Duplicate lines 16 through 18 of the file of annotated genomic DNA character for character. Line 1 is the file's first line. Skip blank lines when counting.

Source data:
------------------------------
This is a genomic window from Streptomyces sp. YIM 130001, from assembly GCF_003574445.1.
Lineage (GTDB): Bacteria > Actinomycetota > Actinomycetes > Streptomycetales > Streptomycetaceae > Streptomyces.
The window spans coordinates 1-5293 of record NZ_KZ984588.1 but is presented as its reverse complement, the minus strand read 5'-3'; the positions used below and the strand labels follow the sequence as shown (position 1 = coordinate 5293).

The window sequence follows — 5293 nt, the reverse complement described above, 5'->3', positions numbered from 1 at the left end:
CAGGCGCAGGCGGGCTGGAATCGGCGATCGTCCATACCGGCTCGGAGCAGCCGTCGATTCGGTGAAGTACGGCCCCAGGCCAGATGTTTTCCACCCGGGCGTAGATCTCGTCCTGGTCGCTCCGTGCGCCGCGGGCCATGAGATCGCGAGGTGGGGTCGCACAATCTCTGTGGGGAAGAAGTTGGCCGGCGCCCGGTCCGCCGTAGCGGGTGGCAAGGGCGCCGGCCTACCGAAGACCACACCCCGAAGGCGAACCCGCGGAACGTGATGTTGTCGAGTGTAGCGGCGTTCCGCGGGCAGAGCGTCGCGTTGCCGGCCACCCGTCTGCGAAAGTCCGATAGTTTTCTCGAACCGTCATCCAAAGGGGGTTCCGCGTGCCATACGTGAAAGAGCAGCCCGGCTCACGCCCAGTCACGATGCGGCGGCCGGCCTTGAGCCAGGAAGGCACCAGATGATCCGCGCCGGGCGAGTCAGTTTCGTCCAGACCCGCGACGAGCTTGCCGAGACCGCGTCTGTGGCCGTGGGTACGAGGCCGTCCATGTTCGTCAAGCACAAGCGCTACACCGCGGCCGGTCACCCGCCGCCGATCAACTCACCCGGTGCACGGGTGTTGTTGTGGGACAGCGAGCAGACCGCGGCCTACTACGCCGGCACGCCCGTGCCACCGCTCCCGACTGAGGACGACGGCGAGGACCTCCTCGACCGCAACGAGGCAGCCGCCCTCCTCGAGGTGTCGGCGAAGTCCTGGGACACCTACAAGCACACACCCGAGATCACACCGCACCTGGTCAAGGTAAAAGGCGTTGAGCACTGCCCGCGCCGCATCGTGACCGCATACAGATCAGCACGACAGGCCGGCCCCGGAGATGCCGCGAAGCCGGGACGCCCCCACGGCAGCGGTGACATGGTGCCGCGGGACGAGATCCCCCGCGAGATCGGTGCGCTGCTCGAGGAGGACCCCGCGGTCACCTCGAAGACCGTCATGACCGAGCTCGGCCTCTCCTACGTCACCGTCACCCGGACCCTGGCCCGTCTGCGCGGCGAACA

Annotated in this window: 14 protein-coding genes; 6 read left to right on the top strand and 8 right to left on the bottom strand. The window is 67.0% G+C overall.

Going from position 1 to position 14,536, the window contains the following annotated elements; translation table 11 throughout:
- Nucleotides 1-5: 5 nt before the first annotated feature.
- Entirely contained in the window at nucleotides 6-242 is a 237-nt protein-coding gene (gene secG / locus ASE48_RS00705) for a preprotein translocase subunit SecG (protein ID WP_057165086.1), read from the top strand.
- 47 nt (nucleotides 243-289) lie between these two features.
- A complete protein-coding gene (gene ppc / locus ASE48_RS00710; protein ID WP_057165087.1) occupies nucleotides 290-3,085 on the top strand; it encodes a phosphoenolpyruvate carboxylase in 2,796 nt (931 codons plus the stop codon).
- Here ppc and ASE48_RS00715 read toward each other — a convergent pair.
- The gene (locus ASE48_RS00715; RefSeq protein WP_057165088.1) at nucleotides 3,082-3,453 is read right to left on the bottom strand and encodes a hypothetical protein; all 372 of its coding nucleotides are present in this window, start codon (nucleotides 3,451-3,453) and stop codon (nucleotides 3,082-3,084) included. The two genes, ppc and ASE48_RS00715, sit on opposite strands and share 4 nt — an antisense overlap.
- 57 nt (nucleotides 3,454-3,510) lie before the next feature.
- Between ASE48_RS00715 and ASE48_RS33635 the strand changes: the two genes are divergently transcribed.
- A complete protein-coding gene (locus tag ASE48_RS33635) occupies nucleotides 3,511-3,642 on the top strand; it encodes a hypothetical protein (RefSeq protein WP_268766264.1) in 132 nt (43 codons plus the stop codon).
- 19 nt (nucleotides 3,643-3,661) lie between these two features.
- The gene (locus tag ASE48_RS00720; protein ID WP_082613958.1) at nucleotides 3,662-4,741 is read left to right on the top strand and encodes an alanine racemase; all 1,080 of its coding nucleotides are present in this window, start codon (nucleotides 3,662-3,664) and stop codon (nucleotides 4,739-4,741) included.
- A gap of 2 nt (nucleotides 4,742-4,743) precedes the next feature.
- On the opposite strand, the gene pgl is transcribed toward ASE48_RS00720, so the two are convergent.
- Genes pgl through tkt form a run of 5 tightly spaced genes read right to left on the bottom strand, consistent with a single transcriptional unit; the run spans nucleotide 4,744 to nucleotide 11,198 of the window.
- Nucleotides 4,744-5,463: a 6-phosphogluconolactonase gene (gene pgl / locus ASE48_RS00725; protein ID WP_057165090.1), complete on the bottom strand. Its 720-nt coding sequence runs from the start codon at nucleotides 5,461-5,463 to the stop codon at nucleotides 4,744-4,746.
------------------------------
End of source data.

- A complete protein-coding gene (locus tag ASE48_RS33635) occupies nucleotides 3,511-3,642 on the top strand; it encodes a hypothetical protein (RefSeq protein WP_268766264.1) in 132 nt (43 codons plus the stop codon).
- 19 nt (nucleotides 3,643-3,661) lie between these two features.
- The gene (locus tag ASE48_RS00720; protein ID WP_082613958.1) at nucleotides 3,662-4,741 is read left to right on the top strand and encodes an alanine racemase; all 1,080 of its coding nucleotides are present in this window, start codon (nucleotides 3,662-3,664) and stop codon (nucleotides 4,739-4,741) included.